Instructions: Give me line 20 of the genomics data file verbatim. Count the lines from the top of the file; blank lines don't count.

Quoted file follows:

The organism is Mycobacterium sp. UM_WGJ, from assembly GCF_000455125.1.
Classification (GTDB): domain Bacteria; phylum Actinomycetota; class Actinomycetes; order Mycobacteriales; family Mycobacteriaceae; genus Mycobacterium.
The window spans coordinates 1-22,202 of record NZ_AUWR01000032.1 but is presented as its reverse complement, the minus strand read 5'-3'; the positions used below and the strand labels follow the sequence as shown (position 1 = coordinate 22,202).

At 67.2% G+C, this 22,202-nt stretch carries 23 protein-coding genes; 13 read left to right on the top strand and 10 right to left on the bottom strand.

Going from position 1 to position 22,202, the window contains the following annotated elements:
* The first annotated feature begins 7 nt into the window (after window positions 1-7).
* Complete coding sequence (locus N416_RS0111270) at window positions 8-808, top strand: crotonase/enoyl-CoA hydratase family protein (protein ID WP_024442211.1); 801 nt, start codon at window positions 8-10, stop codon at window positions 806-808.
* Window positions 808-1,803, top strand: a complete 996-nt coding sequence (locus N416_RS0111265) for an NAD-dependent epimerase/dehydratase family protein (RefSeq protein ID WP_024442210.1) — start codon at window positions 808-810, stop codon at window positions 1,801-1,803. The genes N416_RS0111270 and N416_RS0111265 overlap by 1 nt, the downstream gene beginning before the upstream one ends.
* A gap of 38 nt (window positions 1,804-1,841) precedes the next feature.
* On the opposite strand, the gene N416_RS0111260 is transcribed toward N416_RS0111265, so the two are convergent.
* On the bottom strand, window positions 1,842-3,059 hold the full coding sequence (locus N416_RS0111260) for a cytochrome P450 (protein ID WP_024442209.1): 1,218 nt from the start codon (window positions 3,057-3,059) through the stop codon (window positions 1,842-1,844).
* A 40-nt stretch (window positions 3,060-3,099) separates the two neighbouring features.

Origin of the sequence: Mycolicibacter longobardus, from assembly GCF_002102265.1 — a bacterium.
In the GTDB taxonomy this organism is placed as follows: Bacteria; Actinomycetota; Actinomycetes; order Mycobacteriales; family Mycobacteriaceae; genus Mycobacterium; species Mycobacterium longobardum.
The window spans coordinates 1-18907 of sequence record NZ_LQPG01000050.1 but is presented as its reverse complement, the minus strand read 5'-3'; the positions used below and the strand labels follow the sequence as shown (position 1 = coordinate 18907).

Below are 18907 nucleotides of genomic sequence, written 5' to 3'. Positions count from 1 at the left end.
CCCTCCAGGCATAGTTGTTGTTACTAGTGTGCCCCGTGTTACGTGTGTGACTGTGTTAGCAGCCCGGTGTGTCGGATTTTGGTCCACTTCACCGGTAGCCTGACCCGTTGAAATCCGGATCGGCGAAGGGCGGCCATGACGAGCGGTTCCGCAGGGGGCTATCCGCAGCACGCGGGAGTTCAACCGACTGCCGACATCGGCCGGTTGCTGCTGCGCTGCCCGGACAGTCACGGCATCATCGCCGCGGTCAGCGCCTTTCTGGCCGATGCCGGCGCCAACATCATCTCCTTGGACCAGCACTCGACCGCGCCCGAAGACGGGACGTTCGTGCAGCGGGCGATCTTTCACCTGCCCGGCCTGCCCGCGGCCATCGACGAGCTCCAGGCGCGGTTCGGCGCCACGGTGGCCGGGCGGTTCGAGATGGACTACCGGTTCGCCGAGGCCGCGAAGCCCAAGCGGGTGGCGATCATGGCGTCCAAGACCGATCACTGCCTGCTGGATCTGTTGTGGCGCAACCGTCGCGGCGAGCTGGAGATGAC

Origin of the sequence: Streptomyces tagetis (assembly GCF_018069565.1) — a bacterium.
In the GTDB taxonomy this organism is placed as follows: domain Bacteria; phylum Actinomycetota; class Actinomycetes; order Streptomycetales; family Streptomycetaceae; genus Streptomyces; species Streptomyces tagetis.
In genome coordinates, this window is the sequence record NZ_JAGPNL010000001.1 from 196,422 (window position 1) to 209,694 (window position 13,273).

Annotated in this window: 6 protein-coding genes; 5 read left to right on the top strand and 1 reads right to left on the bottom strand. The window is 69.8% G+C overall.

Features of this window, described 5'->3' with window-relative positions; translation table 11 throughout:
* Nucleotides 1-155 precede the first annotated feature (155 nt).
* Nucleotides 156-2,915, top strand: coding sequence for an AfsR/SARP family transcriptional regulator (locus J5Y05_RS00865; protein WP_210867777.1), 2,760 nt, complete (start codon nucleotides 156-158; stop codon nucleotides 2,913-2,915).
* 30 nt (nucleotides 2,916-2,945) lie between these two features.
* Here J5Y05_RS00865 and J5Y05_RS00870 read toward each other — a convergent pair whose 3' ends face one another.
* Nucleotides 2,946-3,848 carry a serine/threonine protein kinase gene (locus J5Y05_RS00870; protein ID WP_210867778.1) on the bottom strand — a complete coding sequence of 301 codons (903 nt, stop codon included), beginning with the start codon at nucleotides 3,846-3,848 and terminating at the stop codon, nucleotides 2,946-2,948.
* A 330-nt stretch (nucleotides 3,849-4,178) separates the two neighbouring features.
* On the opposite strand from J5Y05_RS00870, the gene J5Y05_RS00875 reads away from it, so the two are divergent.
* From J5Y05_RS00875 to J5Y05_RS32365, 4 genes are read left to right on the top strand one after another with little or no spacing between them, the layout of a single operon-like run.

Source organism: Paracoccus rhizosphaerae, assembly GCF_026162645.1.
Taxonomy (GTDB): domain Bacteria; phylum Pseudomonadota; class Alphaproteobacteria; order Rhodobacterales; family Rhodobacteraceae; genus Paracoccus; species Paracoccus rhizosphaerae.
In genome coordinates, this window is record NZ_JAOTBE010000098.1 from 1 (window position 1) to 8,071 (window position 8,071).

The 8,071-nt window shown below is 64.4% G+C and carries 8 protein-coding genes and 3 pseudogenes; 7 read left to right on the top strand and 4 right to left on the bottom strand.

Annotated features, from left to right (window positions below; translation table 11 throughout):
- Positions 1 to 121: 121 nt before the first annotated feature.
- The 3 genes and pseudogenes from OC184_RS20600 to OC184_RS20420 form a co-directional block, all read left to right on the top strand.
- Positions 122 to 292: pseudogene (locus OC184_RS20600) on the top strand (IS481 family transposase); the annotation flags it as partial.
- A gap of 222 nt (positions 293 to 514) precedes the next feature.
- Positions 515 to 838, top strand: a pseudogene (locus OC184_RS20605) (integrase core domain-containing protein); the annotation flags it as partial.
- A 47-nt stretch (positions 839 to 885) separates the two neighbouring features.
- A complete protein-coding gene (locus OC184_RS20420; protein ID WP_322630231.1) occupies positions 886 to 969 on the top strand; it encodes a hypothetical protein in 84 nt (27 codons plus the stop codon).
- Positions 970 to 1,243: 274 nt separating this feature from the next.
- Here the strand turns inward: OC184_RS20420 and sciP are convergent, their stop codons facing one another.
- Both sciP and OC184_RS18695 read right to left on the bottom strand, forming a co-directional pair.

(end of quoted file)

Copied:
In genome coordinates, this window is the sequence record NZ_JAGPNL010000001.1 from 196,422 (window position 1) to 209,694 (window position 13,273).